Negatively Charged Gold Nanoparticles Can Inhibit the Formation of Alzheimer's Disease Amyloid-β Protein Aggregates in a Mechanism-Specific Fashion

Thursday, November 11, 2010: 4:20 PM
151 A/B Room (Salt Palace Convention Center)
Deborah Soto-Ortega1, Stephanie Paolini1, Alaaldin Alkilany2, Rahina Mahtab3, Catherine Murphy4 and Melissa A. Moss1, (1)Department of Chemical Engineering, University of South Carolina, Columbia, SC, (2)Department of Chemistry and Biochemistry, University of South Carolina, Columbia, SC, (3)Department of Chemistry, South Carolina State University, Orangeburg, SC, (4)Department of Chemistry, University of Illinois at Urbana-Champaign, Urbana, IL

Alzheimer's disease is a progressive neurodegenerative disorder that has become increasingly prevalent in America's aging population, accounting for 70% of all diagnosed dementia cases. Current therapies for the disease allow AD patients to delay or mitigate the symptoms to improve quality of life but do not stop disease progression. At the pathological level, AD is characterized by the deposition of abnormally aggregated proteins that cause plaque formation. The accumulation of these amyloid plaques within the brain parenchyma is one of the first abnormalities and has been hypothesized to initiate AD pathogenesis; thus, our study addresses amyloid plaque formation.

The primary component of amyloid plaques found in AD is the fibrillar form of the amyloid-β protein (Aβ). During plaque formation, soluble monomeric Aβ, already present in the brain, self-assembles to form soluble aggregates that will further aggregate to create the insoluble fibrils that are deposited. Inhibition of Aβ self-assembly has emerged as a prime therapeutic strategy for this devastating disease. Aβ self-assembly involves multiple reaction intermediates related by nonlinear and interconnected nucleation and growth mechanisms, which provide multiple points for inhibitor intervention.

Nanoparticles have shown promise in biotechnology, including biological imaging and drug delivery. This study evaluates the effect of gold nanoparticles on the overall process of Aβ fibril formation, as well as on the growth of soluble aggregates that occurs later in the self-assembly pathway. Specifically, two growth mechanisms were isolated for study: elongation by monomer deposition and lateral association. The current study examines gold nanospheres ranging in size from 8 to 22 nm that display negatively charged coatings of sodium citrate or positively charged coatings of cetyltrimethylammonium bromide (CTAB) in order to determine the effects of nanoparticle size and charge. Positively charged CTAB coated nanospheres overcoated with negatively charged poly(acrylic acid) (PAA) were also studied to differentiate the effects of nanoparticle coating and charge. All sizes of both sodium citrate coated nanospheres and PAA-overcoated nanospheres inhibited Aβ fibril formation; however, CTAB-coated nanospheres exhibited little effect. These results demonstrate that while nanoparticle size and overcoating have little effect, nanoparticle charge is very important for preventing Aβ fibril formation. Furthermore, these negatively charged nanoparticles selectively reduced the rate of soluble aggregate growth by elongation, indicating that the inhibition of fibril formation occurs in a mechanism-specific fashion.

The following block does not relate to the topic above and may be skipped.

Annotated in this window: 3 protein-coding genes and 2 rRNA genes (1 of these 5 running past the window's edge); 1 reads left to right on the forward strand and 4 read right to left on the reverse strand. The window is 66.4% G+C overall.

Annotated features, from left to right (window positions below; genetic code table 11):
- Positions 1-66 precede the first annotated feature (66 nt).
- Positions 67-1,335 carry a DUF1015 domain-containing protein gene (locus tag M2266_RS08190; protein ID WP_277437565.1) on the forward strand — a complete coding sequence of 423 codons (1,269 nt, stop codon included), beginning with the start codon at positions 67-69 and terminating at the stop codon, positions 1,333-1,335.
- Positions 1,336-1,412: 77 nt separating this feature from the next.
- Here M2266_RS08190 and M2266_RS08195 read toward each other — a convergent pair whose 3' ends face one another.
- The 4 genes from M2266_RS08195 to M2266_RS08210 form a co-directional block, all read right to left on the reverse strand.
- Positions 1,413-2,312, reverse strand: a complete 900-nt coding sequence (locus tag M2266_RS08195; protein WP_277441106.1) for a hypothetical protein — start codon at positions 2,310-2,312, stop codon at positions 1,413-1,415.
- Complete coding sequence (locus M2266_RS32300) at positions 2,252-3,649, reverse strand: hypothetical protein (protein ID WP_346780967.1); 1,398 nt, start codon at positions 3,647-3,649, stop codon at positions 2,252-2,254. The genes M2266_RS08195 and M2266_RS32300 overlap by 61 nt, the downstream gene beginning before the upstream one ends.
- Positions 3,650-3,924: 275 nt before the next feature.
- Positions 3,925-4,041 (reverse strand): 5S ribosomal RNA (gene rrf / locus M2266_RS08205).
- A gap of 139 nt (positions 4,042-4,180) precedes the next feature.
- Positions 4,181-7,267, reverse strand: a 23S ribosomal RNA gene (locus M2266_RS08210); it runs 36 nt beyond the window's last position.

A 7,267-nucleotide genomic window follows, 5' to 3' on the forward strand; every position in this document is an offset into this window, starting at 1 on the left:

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See more of this Session: Nanomaterials
See more of this Group/Topical: Topical F: Nanotechnology in Medicine